High court shields supervisor from bias lawsuit


HONOLULU (AP) — A man who claims he was fired from a car dealership in 2002 for complaining about his supervisor’s derogatory remarks can move forward with his lawsuit against the company but not against the supervisor, the Hawaii Supreme Court ruled.

The 4-1 decision said the supervisor cannot be kept personally liable.

Gerald Lales contends he was fired because he complained supervisor Gary Marxen Sr. made derogatory remarks about Lales’ French origin at their jobs at Wholesale Motors Co.

A circuit court judge threw out the lawsuit. The state appeals court in 2012 reinstated the claims against Marxen and the company.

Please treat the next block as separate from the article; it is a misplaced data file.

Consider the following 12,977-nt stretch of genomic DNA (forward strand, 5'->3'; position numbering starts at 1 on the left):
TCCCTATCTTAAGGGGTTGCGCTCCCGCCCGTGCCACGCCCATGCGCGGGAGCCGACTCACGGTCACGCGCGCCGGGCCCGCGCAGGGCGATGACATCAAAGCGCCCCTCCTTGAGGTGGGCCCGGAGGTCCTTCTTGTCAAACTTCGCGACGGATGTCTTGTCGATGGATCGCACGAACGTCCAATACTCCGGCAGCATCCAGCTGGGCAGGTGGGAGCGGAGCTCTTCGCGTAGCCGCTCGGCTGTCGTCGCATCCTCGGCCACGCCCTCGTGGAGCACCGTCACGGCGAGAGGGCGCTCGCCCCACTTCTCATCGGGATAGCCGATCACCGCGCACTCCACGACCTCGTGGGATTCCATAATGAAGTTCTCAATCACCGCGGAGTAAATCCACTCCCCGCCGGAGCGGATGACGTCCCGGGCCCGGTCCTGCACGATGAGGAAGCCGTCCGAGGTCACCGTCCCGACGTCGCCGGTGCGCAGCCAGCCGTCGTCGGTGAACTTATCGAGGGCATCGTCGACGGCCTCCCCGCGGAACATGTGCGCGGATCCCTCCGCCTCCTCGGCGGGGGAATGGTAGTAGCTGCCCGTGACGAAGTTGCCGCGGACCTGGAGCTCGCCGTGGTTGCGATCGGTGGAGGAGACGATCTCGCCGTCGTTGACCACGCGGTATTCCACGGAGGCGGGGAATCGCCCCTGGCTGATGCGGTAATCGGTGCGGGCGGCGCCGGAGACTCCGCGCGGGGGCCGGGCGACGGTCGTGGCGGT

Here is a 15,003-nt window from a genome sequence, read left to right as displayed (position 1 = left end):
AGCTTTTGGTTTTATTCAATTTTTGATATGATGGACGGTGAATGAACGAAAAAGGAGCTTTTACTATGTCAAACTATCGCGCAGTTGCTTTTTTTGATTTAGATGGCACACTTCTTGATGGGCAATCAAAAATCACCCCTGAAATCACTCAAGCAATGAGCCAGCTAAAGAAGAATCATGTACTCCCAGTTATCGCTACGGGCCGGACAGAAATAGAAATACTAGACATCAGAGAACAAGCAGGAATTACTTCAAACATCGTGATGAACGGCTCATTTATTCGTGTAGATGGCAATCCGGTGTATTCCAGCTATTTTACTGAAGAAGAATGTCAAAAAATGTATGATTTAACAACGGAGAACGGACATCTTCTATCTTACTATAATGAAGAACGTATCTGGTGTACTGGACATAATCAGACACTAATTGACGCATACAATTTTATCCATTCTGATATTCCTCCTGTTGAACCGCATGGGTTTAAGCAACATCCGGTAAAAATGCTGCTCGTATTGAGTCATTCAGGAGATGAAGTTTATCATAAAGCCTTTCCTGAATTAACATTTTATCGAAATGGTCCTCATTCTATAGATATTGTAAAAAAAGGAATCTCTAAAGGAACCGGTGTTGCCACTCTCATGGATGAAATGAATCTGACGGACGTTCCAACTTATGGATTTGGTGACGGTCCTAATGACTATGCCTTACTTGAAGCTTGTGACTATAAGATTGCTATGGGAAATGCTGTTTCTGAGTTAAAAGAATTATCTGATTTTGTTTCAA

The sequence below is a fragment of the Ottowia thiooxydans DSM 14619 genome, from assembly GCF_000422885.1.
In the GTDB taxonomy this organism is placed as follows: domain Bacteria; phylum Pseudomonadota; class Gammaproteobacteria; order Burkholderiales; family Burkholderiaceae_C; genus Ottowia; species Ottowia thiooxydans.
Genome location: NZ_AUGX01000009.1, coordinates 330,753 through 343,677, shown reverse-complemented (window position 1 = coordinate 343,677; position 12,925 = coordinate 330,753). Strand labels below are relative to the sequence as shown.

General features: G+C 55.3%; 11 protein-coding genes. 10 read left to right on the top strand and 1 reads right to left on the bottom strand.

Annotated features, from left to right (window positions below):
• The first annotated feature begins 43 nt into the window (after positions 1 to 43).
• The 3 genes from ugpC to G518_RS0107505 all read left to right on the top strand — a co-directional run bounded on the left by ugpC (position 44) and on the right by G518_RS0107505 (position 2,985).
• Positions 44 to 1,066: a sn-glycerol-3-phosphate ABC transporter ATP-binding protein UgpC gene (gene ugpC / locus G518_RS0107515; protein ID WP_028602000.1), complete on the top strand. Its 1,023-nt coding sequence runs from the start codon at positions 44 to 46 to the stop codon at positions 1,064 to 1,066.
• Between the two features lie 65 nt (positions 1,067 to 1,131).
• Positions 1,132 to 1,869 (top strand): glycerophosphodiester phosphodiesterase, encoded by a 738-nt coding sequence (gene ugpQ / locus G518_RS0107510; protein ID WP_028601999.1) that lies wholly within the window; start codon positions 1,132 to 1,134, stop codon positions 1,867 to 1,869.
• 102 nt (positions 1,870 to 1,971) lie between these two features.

The case has been closely watched in part because of the issue of personal liability for workers and supervisors who are not defended by their employer.

Associate Justice Simeon Acoba dissented from the 76-page opinion written by Chief Justice Mark Recktenwald. Acoba wrote the state anti-discrimination law keeps any person liable for aiding discriminatory practices. He would have let claims against Marxen move forward, he wrote.

The ruling was bittersweet, said Lales’ attorney, Daphne Barbee, but the good outweighed the bad.

Wholesale Motors attorney Christopher Muzzi said the company is reviewing the majority opinion and Acoba’s dissent.

 

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